Researchers at Stanford University are hoping that brain-machine interfaces, or neural prosthetics, could become a clinical reality to help cure Parkinson’s disease.
The scientific interest in connecting the brain with machines and devices isn’t new. It began in the 1970s with Jacques Vidal’s Brain Computer Interface project. The project aimed to record electrical signals from the brain that would then be “read” and translated into some sort of action, such as playing a video game.
Today, brain-controlled “super-machines” are still within the realm of science fiction, but small prosthetic devices are not. Brain-machine interfaces already change how paralyzed people interact with the world. They have also restored elementary vision in people who have lost the ability to see, while preventing seizures and treating some Parkinson’s symptoms.
The biggest challenge these Stanford researchers identify, however, is understanding what the brain is “telling us” and how to “speak to it” in return. Already in 1970, Vidal anticipated that the biggest challenges would be taking the brain’s complex language of the brain, which is encoded in electrical and chemical signals sent between billions of neurons, and be able to translate it into something that a computer might understand.
Can this challenge be overcome?
Dr. Jaimie Henderson and Dr. Krishna Shenov, both researchers at Stanford, have worked on this question for 15 years. They managed to develop a device that, in a clinical study, gave paralyzed people a way to move a pointer on a computer screen and write messages. In similar studies, patients were able to move robotic arms using only signals from the brain.
They didn’t do this alone. Shenov and Henderson got help from many scientific advances like those of Dr. Paul Nuyujukian, who helped build and refine the software algorithms that translate neuronal signals into cursor movements. For Nuyujukian, the challenge was something like “listening to 100 people speaking 100 different languages all at once and then trying to find something, anything, in the resulting din one could correlate with a person’s intentions,” said a Stanford news story.
To overcome this challenge, Nuyujukian and his team started studying monkeys’ voices. The algorithm they created remains the backbone of the highest performing system to date, after Nuyujukian adapted those insights to people.
Another approach involves listening for times when the brain is “trying to say something wrong.”
NeuroPace uses electrodes implanted on the surface or deep inside the brain to listen for patterns of brain activity that precede an epileptic seizure. When it hears those patterns, the device creates soothing electrical pulses that prevent or minimize the seizure.
This technique, developed by Stanford researchers, could also improve deep-brain stimulation, a 30-year-old treatment for Parkinson’s. The problem today is that these brain stimulators are constantly on, causing side effects like tingling sensations and difficult speech.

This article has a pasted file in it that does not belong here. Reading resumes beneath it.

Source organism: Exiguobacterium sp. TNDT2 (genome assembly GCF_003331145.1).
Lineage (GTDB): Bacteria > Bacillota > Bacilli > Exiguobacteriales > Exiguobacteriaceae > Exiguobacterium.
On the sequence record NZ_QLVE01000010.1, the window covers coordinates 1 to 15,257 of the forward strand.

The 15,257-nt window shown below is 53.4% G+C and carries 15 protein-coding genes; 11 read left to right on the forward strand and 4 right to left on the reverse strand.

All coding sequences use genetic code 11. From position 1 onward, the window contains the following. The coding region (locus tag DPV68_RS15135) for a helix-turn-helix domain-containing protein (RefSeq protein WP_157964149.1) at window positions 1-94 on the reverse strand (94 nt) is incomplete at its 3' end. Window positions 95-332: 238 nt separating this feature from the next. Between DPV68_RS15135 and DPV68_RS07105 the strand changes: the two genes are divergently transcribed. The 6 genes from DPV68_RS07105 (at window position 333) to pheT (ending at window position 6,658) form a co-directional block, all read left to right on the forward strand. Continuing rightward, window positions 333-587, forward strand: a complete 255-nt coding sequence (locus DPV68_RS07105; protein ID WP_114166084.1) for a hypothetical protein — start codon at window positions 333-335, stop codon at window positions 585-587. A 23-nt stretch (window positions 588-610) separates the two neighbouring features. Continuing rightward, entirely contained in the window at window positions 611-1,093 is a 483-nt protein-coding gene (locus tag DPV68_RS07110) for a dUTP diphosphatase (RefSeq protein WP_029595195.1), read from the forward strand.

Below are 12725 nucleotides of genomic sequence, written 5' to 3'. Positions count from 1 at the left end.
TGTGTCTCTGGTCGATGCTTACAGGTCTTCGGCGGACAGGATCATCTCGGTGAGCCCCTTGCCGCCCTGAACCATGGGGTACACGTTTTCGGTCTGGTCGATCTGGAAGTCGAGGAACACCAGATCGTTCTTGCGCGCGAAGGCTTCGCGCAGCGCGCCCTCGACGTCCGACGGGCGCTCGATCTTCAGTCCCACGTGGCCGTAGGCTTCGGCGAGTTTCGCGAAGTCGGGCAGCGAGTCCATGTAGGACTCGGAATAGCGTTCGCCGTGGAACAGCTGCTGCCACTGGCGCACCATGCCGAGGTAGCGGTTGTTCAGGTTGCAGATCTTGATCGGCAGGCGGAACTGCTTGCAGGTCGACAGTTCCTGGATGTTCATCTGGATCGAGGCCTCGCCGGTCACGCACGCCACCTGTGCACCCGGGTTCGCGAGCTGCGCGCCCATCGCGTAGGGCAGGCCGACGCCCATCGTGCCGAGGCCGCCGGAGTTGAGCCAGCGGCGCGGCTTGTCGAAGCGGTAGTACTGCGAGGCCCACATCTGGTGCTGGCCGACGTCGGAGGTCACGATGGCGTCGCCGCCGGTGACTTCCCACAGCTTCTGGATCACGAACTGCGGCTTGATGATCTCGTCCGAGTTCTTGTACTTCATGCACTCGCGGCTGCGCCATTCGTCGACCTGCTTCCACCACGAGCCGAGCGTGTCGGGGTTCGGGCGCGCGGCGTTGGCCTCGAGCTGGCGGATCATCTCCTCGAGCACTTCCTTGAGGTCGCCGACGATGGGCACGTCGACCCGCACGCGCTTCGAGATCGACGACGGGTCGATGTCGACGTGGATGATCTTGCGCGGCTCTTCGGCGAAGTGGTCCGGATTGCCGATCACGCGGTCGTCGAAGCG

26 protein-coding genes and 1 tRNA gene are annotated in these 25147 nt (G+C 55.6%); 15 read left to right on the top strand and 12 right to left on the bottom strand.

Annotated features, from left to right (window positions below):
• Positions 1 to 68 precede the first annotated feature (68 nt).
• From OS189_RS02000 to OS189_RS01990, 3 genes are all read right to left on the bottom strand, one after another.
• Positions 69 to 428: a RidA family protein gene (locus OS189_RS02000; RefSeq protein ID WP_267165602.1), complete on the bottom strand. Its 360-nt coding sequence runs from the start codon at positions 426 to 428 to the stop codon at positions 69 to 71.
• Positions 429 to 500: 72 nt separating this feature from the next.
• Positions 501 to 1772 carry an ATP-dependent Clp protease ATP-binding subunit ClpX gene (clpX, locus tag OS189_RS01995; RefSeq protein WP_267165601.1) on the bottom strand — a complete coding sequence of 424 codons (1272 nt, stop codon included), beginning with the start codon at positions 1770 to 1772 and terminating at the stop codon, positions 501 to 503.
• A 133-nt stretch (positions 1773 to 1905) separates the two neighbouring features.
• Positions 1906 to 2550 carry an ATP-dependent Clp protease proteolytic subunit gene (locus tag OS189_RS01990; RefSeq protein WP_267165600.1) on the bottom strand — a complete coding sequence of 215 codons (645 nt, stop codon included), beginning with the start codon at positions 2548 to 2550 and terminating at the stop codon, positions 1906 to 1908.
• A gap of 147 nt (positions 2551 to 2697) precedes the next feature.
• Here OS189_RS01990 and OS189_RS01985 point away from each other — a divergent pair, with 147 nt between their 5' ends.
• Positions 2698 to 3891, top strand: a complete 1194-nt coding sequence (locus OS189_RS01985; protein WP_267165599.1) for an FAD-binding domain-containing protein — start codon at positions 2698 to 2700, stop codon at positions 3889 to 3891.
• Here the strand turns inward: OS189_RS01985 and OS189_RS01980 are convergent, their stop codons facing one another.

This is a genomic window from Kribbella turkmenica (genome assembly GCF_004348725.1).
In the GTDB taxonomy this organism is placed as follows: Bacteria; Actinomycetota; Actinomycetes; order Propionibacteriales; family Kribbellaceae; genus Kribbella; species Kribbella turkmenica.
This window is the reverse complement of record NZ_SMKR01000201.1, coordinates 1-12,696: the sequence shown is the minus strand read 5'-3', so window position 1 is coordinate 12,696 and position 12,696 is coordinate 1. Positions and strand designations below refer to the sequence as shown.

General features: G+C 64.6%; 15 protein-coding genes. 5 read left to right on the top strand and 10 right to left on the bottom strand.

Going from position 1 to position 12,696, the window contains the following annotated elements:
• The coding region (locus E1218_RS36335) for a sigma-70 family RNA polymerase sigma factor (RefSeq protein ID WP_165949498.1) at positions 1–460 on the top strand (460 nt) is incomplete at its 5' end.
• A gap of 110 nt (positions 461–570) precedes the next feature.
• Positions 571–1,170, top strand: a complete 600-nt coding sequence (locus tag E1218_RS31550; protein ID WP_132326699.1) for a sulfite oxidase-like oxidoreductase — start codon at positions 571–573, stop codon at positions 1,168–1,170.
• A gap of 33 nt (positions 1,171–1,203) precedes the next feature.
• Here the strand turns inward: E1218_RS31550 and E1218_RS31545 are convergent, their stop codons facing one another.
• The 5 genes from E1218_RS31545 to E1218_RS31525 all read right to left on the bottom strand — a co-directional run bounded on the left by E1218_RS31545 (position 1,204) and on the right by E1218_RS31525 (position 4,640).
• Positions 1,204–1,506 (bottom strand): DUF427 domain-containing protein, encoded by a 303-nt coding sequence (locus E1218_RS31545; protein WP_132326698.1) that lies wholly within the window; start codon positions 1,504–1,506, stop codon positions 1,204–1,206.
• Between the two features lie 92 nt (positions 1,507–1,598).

The problem remains in extracting useful messages from the “background noise” of the brain’s billions of neurons. Helen Bronte-Stewart, another neurology researcher, attempted a different approach. Focusing on one of Parkinson’s most unsettling symptoms, “freezing of gait,” the team investigated whether the brain might be saying something unusual during these episodes.
They found that indeed, the brain seems to emit low-frequency brain waves that are less predictable in those who experienced freezing gait than in those who didn’t, as well as during freezing episodes compared with normal movement. A potential treatment approach could be well-timed brain stimulation while listening to those signs.
Neither Nuyujukian nor Bronte-Stewart’s approaches require researchers to “understand” brain language. So how important is learning how to speak it? Could the lesson be that learning that language and how our brains use it is unnecessary in the search for more effective prosthetics and treatments for neurological disease, as long as researchers can “recognize” it?
Dr. E.J. Chichilnisky believes this will only be sufficient for awhile. Working to restore sight to people with severely damaged retinas, Chichilnisky knows these approaches might be limited to simple arrays of identical neurons.
To fully learn how to communicate with the brain, Chichilnisky thinks the task will require listening exactly to what individual neurons “are saying” and not just if they are saying anything. For him, understanding neuronal communication is critical and brain-machine interfaces need to figure out, first, what types of neurons its electrodes are talking to and how to convert an image into a language those neurons understand. He believes that ultimately, this is the only way a prosthetic can improve how the brain interacts with the outside world.
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